There is nothing better than a new car. However, before you head over to your local dealership, you need to know just how much that car will cost you overall. When you are at the dealership it is too late to budget. You will be intoxicated by the new-car smell, and they can talk you into any monthly payment. You must have a payment that fits into your budget or it can cause financial ruin. How much car can you really afford? Don’t be putty in the hands of a car salesman. Know for sure what you can afford.
There are many online calculators that can help you decide what is best for your income level. They are easy to use. You have a certain amount of money coming in each month. You have expenses like a mortgage, insurance, cable, phone, the internet, utilities, and commuting costs. There are some practical limits to make sure that your spending is not emotional, but they should be based on smart decisions. Avoid those seductive television advertisements that lure you into their lots where they can get you into the car of your dreams. You need a car that you can afford.
Prices Are Not Always As They Seem
The worst thing you can do is look at the price on the window to base your decisions. Those television commercials are no better. They don’t mention the whole list of expenses that you are required to pay. For instance, there are always dealer fees, and add-ons. The base model that a dealer advertises is always in a lackluster color. If you want the sparkly paint that shines like a new penny, then you will shell out at least $1,000 more. Don’t forget about sales tax, registration costs, and the documentation fees. Add about 10 percent to the car’s price to cover these expenses. Unless you are doing an all-cash deal, they will work in extras that you don’t even catch.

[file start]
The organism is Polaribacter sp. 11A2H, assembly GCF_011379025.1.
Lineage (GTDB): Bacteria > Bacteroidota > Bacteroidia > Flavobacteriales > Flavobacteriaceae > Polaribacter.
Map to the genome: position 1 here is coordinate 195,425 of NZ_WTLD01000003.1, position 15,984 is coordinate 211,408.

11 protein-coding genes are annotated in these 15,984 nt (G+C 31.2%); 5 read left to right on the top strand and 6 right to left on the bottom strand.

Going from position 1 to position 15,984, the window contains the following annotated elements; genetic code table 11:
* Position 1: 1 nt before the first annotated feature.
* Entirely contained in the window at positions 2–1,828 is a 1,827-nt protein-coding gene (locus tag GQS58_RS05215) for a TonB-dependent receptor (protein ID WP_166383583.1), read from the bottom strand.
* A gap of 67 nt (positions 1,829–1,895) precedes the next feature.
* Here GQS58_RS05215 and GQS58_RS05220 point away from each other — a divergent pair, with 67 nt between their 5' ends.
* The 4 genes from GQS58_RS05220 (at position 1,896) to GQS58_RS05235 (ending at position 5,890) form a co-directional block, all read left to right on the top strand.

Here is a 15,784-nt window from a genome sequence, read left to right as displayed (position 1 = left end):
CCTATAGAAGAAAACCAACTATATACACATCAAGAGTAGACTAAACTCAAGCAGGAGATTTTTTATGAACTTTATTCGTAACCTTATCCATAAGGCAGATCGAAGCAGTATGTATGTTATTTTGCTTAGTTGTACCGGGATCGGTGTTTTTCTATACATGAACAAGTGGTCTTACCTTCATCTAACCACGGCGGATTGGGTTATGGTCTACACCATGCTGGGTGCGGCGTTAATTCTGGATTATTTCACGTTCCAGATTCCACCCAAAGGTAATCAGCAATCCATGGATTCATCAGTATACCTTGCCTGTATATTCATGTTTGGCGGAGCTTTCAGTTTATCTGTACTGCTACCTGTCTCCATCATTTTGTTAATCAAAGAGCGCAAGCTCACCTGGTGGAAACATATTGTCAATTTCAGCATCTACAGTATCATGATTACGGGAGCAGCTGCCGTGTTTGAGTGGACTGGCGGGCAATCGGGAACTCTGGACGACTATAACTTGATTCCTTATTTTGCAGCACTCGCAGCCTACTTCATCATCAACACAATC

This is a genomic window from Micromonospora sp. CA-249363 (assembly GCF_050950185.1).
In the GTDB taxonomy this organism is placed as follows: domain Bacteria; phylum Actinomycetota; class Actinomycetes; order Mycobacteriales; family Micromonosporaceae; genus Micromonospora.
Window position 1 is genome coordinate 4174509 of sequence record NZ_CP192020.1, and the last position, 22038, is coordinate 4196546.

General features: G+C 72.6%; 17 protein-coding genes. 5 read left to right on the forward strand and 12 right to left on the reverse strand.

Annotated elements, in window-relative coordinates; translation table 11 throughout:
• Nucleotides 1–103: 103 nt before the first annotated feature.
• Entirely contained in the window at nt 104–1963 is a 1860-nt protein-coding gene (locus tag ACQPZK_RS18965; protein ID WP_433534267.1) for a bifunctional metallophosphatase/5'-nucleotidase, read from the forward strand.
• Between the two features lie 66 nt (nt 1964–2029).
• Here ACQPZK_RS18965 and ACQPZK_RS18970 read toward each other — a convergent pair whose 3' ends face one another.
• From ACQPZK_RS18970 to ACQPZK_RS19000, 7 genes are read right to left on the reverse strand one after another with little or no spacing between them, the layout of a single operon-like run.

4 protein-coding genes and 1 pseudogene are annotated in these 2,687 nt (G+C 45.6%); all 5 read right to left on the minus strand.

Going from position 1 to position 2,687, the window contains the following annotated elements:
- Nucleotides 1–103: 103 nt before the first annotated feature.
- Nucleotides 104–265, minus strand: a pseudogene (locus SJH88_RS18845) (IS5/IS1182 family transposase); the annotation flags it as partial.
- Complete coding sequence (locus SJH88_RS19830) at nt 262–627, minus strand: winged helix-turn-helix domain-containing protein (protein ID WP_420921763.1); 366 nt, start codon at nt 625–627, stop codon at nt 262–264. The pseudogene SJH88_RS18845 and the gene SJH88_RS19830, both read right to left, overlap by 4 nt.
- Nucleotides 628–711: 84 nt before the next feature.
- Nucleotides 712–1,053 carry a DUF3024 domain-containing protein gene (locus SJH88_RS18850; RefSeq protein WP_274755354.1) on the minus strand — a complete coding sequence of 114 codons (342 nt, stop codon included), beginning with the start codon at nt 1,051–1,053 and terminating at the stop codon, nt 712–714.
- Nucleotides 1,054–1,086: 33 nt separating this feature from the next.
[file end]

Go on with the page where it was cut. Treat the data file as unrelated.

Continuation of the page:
The dealer-installed options can put a lot of extra money on the price of your car. If you want to add chrome wheels, running boards, an alarm system, you will find out that they cost a whole lot more. Unless you really need these options, steer clear of them. They will also try to upsell you and add warranties to the car. Even if the salesman isn’t successful with any up sales, then the finance manager will try. Those protection plans and warranties will do nothing but inflate the overall price.
The True Cost of Ownership
Owning a car is about so much more than your monthly payment. You will have registrations fees, fuel, repairs, maintenance, and the depreciation to worry about. Take a look at these costs and then you will have a true idea of how much that car will cost you. For instance, let’s assume that you want a candy-apple red sports car. If you are trading in the family van on this number, don’t expect to pay the same amount in insurance. A sports car with a turbo engine and some accessories will cost more to insure. Before signing on the dotted line, call your insurance company and get a quote. That affordable car may be unavoidable when you add the insurance costs into the equation.
The 20 Percent Rule
Your car and all automotive expenses should never exceed 20 percent of your bring home pay. It is a little restrictive, but it is just a guideline. Those who are really into cars may spend more than 20 percent, but they will make up the difference in other areas. For instance, you may not go to movies or out to eat much, so your entertainment budget is lower than most.
Let’s assume that you make about $3,000 a month. You need to keep your automotive expenses at around $600. That not only includes your car payment, but insurance, gas, and maintenance too. So, realistically, you should keep your car payment around $350 and that will leave another $250 for other car-related expenditures. If you put more money down on the car, you can get a lower payment.
The length of your loan and a trade-in can also affect that monthly payment. An auto loan calculator can help you examine these various factors and see if you can really afford the car.
Set a budget and make sure you stick with it. If you have $30,000 to spend on a car, then you should set your maximum price at about $25,000. By the time you add in all the taxes, registration fees, and any upgrades, you will easily be over your target price. Check out automotive sites like Kelley Blue Book and Edmunds. They have numerous car finding tools that can show you the car you want and the average price. More importantly, show around. Don’t buy the first car you see at the first lot. Some dealers will have better prices than others, and some are more willing to haggle with you on the price.